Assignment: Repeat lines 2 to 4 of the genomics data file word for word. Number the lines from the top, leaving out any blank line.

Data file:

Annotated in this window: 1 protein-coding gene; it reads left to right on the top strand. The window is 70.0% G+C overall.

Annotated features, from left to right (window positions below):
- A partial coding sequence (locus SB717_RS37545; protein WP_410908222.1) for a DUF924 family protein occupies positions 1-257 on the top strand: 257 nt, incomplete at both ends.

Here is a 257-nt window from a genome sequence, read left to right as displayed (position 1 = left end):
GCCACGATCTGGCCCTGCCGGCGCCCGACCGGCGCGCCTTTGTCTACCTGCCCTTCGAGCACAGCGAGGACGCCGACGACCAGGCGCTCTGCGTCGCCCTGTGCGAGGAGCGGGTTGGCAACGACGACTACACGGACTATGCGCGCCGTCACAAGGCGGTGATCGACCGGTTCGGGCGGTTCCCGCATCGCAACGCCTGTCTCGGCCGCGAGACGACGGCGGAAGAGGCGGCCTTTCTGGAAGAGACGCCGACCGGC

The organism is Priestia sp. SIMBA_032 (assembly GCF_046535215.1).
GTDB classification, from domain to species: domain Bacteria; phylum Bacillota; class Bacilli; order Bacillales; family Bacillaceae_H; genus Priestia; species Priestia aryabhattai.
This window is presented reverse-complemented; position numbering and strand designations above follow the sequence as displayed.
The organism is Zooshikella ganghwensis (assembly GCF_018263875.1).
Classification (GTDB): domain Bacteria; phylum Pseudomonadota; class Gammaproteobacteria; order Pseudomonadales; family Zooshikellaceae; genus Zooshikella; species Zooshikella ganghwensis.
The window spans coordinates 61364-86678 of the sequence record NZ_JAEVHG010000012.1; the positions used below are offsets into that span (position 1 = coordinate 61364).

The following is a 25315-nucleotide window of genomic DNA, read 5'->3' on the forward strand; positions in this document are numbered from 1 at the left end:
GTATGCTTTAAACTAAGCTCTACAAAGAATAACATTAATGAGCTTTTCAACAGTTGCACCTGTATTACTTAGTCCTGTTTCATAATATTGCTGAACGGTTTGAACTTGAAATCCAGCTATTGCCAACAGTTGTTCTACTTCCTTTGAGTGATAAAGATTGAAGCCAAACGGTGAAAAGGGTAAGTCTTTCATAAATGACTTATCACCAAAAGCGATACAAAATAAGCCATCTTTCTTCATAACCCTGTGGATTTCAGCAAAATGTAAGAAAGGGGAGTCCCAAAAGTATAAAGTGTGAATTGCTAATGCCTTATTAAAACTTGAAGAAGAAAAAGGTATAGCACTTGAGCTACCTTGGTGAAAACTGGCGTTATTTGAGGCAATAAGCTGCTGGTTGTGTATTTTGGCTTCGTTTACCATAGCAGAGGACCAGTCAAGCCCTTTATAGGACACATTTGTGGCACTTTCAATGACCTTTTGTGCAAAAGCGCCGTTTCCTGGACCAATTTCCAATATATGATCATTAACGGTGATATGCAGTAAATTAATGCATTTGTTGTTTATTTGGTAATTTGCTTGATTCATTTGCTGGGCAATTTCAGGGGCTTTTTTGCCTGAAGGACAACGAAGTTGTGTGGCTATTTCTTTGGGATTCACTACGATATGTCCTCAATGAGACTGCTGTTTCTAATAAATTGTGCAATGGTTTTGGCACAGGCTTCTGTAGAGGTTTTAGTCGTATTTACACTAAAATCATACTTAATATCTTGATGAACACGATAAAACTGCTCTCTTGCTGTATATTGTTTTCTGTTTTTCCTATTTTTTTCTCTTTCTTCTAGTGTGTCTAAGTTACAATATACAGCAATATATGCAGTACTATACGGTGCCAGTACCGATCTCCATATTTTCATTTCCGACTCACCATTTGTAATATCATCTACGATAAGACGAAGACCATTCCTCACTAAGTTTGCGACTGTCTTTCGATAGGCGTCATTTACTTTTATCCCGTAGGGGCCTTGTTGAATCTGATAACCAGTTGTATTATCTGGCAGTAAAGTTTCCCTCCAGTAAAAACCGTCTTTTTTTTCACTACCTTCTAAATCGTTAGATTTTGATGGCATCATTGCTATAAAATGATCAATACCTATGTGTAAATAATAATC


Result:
Annotated features, from left to right (window positions below):
- A partial coding sequence (locus SB717_RS37545; protein WP_410908222.1) for a DUF924 family protein occupies positions 1-257 on the top strand: 257 nt, incomplete at both ends.

Here is a 257-nt window from a genome sequence, read left to right as displayed (position 1 = left end):